Of course, it wouldn't be a Harry Potter movie without the incredible cast of British actors. Over the years, a Harry Potter movie has become a sort of showcase of Britain's finest actors. Broadbent joins the cast as Slughorn, a suck-up to pure brilliance and greatness, but fearful to evil and menace. Broadbent is hilarious, especially in a scene where he holds a small party with his favorite students in his office and questions Hermione about her muggle (mortal) parents' occupation as dentists, but the performance never fails to show the human qualities in Slughorn.
Helena Bonham Carter returns as Bellatrix Lestrange, one of Voldemort's most trusted minions, in a truly terrifying, insane, and devilish performance, with her wild hair and full witch attire. Alan Rickman is again, a scene-stealer, as a the morally ambiguous and fascinating Professor Severus Snape, who seems more like an enemy than a friend at times--or somewhere in-between. Gambon reprises his role as Dumbledore and continues to mentor young Harry, as the boy wizard tries to understand the often dangerous, yet magical world around him.
The young actors are decent in their roles. I've gotten so used to Radcliffe, Watson, and Grint as their characters that there is no use for me to complain. Although Radcliffe can be as bland as a piece of paper as Harry, there are scenes when he brings a genuine sense of warmth and humor to his performance--and I can only wish that happens all the time. As supporting players, Grint delivers dependable comedic relief when he comes under the spell of a love potion and Watson injects her usual girlish charm in her performance. (And I'm still kind of wishin' Harry and Hermione would have ended up together! The chemistry between Radcliffe and Watson is still terrific.) Wright, as the love interest, is wooden, missing the small spark of spunk she seemed to have in the previous installment. There is also Evanna Lynch, who plays a Luna Lovegood so dreamily in-the-clouds that it is impossible to fall in love with the character all over again.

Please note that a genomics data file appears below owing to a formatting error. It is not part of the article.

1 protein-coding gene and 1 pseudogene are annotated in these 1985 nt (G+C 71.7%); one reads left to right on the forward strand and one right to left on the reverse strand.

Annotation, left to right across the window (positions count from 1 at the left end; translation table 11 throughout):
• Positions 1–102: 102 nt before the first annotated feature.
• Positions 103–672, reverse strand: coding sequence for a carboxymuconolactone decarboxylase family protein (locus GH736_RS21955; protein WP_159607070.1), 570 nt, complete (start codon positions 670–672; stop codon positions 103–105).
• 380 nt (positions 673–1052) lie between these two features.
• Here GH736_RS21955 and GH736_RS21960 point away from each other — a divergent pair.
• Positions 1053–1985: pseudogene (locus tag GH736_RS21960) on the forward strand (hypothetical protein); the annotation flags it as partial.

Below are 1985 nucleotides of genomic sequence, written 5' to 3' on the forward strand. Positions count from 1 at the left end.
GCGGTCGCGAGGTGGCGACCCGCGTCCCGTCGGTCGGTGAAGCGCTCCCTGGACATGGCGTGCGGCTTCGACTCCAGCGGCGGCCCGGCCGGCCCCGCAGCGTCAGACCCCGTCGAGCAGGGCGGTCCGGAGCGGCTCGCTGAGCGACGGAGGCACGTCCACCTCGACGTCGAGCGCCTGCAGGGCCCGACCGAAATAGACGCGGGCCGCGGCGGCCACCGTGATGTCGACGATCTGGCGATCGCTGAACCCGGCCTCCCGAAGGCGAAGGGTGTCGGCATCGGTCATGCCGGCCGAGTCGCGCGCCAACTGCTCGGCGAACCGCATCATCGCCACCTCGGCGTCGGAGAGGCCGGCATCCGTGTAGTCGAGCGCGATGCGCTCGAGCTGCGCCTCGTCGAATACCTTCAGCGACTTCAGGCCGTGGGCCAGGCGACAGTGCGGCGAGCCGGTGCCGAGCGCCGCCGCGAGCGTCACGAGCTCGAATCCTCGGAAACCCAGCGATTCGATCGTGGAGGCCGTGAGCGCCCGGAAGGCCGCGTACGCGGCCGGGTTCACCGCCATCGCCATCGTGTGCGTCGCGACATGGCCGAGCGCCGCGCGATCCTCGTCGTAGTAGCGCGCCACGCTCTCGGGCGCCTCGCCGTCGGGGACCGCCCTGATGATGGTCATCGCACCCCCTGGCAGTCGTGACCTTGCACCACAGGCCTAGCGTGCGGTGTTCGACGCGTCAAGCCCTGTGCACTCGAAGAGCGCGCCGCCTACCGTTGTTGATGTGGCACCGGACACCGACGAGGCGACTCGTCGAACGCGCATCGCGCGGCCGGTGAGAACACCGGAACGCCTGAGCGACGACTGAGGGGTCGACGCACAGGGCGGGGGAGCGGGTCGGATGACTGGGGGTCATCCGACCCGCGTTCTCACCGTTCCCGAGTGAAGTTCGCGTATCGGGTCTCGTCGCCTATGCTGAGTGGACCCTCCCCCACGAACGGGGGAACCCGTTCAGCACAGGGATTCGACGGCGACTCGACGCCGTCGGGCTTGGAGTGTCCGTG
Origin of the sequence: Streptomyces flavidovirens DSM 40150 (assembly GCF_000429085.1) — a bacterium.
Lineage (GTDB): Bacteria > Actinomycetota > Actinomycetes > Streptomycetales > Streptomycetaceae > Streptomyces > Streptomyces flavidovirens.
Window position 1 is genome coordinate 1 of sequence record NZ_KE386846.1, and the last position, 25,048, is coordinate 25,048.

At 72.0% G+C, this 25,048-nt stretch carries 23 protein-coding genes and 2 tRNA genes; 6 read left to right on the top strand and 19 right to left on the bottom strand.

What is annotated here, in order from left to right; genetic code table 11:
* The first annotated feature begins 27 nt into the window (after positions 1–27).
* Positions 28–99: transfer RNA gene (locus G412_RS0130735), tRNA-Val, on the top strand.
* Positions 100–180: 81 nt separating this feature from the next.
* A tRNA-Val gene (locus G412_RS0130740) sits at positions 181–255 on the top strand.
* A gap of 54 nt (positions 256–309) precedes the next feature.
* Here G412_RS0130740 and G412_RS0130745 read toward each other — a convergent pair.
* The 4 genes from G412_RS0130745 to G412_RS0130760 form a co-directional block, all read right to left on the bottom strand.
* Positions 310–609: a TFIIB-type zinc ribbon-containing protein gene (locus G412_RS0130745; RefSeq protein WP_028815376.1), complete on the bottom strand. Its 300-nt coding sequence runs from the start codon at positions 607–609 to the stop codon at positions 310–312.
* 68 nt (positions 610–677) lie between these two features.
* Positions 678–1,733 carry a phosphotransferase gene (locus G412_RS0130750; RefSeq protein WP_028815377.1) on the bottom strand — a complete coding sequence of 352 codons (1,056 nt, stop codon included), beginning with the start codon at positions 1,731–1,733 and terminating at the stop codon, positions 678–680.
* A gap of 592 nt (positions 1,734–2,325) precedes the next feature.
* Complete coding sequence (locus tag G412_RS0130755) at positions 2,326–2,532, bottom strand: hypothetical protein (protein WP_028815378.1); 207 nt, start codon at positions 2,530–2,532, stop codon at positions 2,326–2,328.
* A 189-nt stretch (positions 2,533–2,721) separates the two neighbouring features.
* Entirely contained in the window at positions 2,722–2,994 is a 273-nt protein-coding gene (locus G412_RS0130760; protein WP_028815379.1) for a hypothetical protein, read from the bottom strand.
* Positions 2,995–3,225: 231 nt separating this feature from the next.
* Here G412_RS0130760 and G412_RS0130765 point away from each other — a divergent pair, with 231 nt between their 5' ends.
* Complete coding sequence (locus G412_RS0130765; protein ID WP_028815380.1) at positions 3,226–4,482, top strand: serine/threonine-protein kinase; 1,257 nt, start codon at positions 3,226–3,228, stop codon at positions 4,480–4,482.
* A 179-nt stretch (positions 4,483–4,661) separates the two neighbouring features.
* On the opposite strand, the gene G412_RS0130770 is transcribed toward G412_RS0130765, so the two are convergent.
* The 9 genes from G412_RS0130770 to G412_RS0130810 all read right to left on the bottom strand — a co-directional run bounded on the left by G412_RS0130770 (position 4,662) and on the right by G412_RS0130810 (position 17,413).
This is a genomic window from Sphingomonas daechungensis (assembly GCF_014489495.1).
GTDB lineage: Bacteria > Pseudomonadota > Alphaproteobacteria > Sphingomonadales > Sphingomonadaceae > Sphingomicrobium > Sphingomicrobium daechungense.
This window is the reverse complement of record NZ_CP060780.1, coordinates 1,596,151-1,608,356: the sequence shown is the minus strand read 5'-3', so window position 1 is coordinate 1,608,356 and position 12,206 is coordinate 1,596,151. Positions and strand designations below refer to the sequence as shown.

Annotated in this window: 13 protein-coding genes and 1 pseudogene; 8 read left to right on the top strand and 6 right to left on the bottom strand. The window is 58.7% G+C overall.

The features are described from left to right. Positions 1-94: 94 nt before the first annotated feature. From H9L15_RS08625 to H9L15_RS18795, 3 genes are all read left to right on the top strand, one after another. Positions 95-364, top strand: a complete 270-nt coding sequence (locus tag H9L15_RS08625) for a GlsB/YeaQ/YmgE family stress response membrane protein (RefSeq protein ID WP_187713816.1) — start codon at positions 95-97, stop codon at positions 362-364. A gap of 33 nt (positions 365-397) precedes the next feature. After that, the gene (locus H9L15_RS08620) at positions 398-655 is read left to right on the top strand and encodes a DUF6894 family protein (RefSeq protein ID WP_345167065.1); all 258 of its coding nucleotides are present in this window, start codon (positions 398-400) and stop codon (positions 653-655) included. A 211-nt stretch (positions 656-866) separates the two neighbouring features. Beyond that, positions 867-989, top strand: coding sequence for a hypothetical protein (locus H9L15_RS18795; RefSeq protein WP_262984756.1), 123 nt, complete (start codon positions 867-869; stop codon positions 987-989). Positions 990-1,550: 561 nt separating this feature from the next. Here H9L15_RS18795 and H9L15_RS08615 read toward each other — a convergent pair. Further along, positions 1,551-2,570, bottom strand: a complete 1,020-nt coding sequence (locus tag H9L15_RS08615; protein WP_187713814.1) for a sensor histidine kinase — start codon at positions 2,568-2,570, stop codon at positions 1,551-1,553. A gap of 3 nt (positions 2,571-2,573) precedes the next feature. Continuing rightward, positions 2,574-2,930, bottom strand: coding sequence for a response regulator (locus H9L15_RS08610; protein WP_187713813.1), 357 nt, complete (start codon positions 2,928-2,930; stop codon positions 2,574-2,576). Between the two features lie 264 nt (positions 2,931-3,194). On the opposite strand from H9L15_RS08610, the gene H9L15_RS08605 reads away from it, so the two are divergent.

But out of all the younger actors, it is Tom Felton who delivers the most outstanding performance. I've never really gotten the appeal of Malfoy, or Felton's Malfoy, for that matter. Malfoy is simply a pathetic boy who acts tough. But in this film, Felton makes Malfoy more human and vulnerable than ever. Felton's Malfoy wants to show that he has what it takes to impress Voldemort, but he doesn't realize the price he has to pay. At heart, he's innocent, spoiled, and amazingly pathetic--and I don't know whether to laugh or sympathize with the poor kid. As Felton's Malfoy stood there, with a wand in his hand--shaking, crying, threatening--I finally cared about him. In short, Felton manages to bring more complexity and internal conflicts to Malfoy than I could have ever imagined.
Cinematographer Bruno Delbonnel magnificently mixes lush tones to the film--shades of grey, blue, green adds a certain beauty to Rowling's universe. I didn't expect anything less from someone who has also photographed Amelie, one of the most gorgeous-looking films I've ever seen. The special/visual effects are, like many of the predecessors (perhaps with the exception of Harry Potter and the Order of the Phoenix), fantastically breathtaking.
The Half-Blood Prince is an immensely entertaining film. Clocking at about 2hrs and a half, it managed to keep the kids tight in their theater seats and relatively silent. It may not be the best film in the series (that award goes to the action/adventure-high Harry Potter and the Goblet of Fire), but it's dark, sinister, funny, tender, heartbreaking, and emotionally compelling. Being second best is not that bad, right?